“It’s ok,” Cas said quietly. “Don’t…worry about it.”

“Don’t tell me not to worry about it!” Dean cried. “I just – I’m really sad, ok? I’m really…I’m really sad.”


Dean sniffed and raised his head, hiccupping slightly.

“I…I want to tell you,” Cas said, his words slow and thought out. “I want to tell you…why I wanted you to…come…and see me.”

Cas held his eyes and placed both of his hands over Dean’s.

“You…have to stop,” he continued, voice low and gravely and faint, “…you have to stop…blaming yourself.”

“We’ve already talked about this, Cas,” he muttered.


He looked up at Dean from his pillows, his sweater all bunched around his neck, his shirt wrinkled. His face was yellowish in the light from his bedside lamp and Dean knew what he was trying to say.

“You…you…gotta promise,” Cas hushed, “…look at me…”

Dean, whose eyes had wandered, returned his gaze.

“…Don’t hide anymore. Don’t run anymore…I want you to be happy…I want you…I want you to be happy without me.”

Dean tried. He really did.

“Don’t ask me that,” he whimpered. “Don’t ask me to do that.”

“Dean,” Cas said, sternly, forcing him to keep looking into his eyes. “…Dean, I’m dying…and…I…” he shook his head on the pillow, eyes closing, but he didn’t cry. It was as if he refused to. “…I don’t want to. I don’t…but you…you aren’t dying…you aren’t…you aren’t dead…so stop acting like you are.”

 “How am I supposed to be happy without you?” Dean rasped. “How do I do that? You’re everything. You’ve always been everything.”

“You…have to try,” Cas replied. “You…have to…or none of…this…will be worth it.”

“I’m not worth it – none of it was worth it,” Dean interrupted. “Look what it did to you? Look where it got us?”

“Don’t – ever!” Cas said fiercely, stunning Dean. His eyes were clear and furious, as coherent as they’d been in days. “Don’t ever apologize for…us.”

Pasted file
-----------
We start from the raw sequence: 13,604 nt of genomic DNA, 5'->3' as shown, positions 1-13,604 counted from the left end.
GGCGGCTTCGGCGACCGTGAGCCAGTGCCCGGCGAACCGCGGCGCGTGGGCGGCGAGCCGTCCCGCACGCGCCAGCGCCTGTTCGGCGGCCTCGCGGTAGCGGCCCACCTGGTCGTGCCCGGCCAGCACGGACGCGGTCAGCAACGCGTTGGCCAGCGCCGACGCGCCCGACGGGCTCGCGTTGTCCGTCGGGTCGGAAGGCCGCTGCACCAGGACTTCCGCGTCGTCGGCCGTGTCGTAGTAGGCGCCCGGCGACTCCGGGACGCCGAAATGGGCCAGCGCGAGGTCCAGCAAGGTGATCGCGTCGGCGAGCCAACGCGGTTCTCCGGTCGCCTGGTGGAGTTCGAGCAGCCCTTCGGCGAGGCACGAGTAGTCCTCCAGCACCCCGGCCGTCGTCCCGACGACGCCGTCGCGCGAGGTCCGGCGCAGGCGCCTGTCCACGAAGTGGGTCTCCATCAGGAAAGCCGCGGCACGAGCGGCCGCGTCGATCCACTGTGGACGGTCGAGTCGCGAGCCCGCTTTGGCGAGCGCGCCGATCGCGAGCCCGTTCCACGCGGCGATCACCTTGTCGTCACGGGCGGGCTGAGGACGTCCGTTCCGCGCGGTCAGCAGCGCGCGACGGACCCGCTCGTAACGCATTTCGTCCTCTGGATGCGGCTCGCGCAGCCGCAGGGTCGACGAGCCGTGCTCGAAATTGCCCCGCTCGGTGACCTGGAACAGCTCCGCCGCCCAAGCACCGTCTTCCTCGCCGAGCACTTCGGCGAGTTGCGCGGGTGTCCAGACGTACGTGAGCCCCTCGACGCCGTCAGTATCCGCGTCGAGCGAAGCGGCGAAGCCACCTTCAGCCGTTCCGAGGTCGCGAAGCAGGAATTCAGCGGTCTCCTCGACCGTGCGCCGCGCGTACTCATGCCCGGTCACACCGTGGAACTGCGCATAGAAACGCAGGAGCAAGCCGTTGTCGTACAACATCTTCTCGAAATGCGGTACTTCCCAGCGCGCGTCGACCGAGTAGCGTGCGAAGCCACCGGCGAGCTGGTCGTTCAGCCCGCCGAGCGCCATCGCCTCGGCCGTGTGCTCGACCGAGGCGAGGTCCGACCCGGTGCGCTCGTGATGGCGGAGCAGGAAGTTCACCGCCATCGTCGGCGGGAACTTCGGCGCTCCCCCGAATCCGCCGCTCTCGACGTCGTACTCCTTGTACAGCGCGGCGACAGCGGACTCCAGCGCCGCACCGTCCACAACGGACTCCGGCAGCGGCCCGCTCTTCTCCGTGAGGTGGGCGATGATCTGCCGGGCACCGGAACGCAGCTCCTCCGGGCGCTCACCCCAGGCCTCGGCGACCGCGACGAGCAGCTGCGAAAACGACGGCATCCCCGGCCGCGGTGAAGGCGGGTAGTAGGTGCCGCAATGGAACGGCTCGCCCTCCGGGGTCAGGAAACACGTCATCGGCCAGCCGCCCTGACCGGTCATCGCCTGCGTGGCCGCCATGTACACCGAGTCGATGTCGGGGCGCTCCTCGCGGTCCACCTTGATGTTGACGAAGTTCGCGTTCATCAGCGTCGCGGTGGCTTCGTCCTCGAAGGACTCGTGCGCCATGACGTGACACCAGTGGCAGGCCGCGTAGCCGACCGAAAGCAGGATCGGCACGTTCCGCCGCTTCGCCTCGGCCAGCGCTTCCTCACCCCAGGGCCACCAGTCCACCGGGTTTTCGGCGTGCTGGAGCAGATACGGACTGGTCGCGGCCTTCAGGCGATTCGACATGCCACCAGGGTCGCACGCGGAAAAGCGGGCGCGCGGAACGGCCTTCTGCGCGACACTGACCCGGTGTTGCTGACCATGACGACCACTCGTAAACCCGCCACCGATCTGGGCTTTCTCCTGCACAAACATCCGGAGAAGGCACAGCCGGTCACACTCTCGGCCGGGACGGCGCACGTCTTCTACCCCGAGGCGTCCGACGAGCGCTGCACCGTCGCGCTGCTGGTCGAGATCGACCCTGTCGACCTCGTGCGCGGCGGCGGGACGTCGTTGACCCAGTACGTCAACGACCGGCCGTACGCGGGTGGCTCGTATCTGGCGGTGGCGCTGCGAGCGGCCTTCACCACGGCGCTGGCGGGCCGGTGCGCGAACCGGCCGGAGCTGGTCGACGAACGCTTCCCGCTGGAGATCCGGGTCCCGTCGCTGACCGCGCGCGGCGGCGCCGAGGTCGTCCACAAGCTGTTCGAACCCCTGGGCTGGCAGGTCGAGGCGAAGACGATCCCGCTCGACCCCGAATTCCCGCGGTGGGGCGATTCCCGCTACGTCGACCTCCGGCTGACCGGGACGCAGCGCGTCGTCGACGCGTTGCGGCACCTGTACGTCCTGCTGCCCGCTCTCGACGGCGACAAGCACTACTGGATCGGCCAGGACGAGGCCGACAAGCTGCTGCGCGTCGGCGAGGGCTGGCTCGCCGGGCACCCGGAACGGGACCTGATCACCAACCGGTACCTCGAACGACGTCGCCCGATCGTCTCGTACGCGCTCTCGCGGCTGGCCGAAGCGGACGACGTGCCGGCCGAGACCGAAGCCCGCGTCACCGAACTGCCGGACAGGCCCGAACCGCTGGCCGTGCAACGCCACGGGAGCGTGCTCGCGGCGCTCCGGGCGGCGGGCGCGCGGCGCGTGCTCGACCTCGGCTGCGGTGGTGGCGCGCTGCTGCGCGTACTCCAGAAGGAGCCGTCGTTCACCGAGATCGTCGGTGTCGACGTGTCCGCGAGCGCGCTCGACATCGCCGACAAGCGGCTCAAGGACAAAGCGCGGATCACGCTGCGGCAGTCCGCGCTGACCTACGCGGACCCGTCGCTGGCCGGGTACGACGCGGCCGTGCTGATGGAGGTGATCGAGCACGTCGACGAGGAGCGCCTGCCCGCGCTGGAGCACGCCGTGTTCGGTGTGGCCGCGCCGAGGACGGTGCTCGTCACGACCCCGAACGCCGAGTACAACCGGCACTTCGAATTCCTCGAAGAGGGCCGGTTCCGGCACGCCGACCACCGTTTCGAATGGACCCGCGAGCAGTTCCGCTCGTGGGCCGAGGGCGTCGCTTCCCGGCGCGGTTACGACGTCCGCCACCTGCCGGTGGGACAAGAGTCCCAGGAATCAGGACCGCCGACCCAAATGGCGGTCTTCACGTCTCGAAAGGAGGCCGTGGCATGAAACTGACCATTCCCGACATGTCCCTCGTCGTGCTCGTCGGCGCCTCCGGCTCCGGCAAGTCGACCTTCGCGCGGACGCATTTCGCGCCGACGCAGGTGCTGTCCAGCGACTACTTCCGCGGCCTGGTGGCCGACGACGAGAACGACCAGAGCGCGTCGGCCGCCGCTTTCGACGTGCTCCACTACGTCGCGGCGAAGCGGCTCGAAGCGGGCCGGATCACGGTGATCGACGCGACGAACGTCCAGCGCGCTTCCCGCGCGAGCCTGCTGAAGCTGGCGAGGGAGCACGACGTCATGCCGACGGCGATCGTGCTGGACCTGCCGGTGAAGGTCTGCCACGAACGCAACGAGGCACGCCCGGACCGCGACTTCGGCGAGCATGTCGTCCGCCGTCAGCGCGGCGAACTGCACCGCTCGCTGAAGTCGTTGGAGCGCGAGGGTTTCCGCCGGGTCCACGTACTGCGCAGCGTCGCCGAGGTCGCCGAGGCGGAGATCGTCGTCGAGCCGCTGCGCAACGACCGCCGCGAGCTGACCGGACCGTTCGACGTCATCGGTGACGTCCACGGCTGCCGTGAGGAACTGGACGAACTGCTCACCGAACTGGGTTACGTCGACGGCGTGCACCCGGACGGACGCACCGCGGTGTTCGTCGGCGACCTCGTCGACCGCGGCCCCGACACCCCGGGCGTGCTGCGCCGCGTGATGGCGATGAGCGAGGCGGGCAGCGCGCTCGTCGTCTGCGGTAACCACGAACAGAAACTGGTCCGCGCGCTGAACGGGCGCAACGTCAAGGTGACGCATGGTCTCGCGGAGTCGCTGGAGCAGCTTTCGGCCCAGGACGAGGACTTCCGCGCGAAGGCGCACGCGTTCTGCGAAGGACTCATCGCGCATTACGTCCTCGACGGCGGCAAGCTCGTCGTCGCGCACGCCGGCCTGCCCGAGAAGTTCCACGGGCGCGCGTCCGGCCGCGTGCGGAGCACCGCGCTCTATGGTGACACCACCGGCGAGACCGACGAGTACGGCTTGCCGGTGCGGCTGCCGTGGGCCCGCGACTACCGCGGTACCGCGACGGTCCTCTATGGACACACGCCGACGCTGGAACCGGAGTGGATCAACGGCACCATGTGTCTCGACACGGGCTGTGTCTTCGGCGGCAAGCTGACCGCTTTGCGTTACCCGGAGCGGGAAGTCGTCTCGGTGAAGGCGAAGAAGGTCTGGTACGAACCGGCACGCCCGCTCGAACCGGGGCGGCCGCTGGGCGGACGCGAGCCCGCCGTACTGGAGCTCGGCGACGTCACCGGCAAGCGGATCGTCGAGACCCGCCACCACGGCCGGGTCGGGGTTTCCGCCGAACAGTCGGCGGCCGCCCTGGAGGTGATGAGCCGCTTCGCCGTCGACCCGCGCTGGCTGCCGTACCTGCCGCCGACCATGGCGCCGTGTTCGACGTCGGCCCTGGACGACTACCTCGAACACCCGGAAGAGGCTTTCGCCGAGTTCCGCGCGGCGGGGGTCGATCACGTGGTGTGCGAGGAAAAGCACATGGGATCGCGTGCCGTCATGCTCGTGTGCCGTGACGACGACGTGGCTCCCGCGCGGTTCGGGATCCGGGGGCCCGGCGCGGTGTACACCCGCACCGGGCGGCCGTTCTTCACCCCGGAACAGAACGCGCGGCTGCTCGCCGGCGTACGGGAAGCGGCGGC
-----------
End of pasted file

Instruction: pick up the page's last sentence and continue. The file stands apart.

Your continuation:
He had to pause to catch his breath again, and his eyes softened.

“Don’t…don’t apologize for…who we were.”

Dean shook his head and Cas brought his hand to his face.

“You made me…so happy Dean,” he breathed. “We did our best…we gave it…our best try…and it was…really beautiful.”

Dean nodded, not completely convinced, but he understood what Cas was saying. He just wished someone would explain it to his heart.

Chapter Text



Another nurse came in to do bed stretches with Cas and Dean excused himself, walking into the hall. He saw Tessa leaning against the nurse’s station, examining some medication, and pushing her hair back. She was extremely beautiful, he thought. Even if she was tired she never showed it – and her smile always made her glow.

She looked up as he approached, smiling a little and jotting something on her clipboard.

“He doing his exercises?”

“Mhmm,” Dean said. “He doesn’t like when I watch. It makes him feel weird.”

Tessa laughed lightly, shaking her head.

“Why do you like him so much?” Dean asked, and Tessa shrugged.

“I think you can tell me the answer to that, but, I guess it was because he was lonely. None of the nurses really – they didn’t really talk to him. What he has, it’s getting a kind of stigma and, well, people don’t know what’s happening here. You hear about these boys dying and they live a certain way and people get scared.”

“Yeah,” Dean rasped. “I know.”

Tessa shrugged again.

“He just wanted someone to talk to, mostly about you.”

Tessa gave him a look.

Dean smiled vaguely and fiddled with a pen on the counter.

“What’s happening to him?”

“A fungus, or a tumor…we don’t…” she paused, weighing her words. “Dr. Ether doesn’t really know. It could be anything and at this point. He doesn’t think it’s worth pursuing. Any more in-depth testing could seriously stress his system.”

“It’s been barely two weeks,” Dean said. “He was supposed to have more –.”

Tessa seamed her mouth shut, trying to remain professional.

“These things just happen,” she consoled as best she could, “but regardless of the timing, he’s going to need you. Now more than ever. He’s starting to become delirious, and his memory is coming in and out. When we were in there…”

She stopped, covering her mouth, forcing herself not to cry.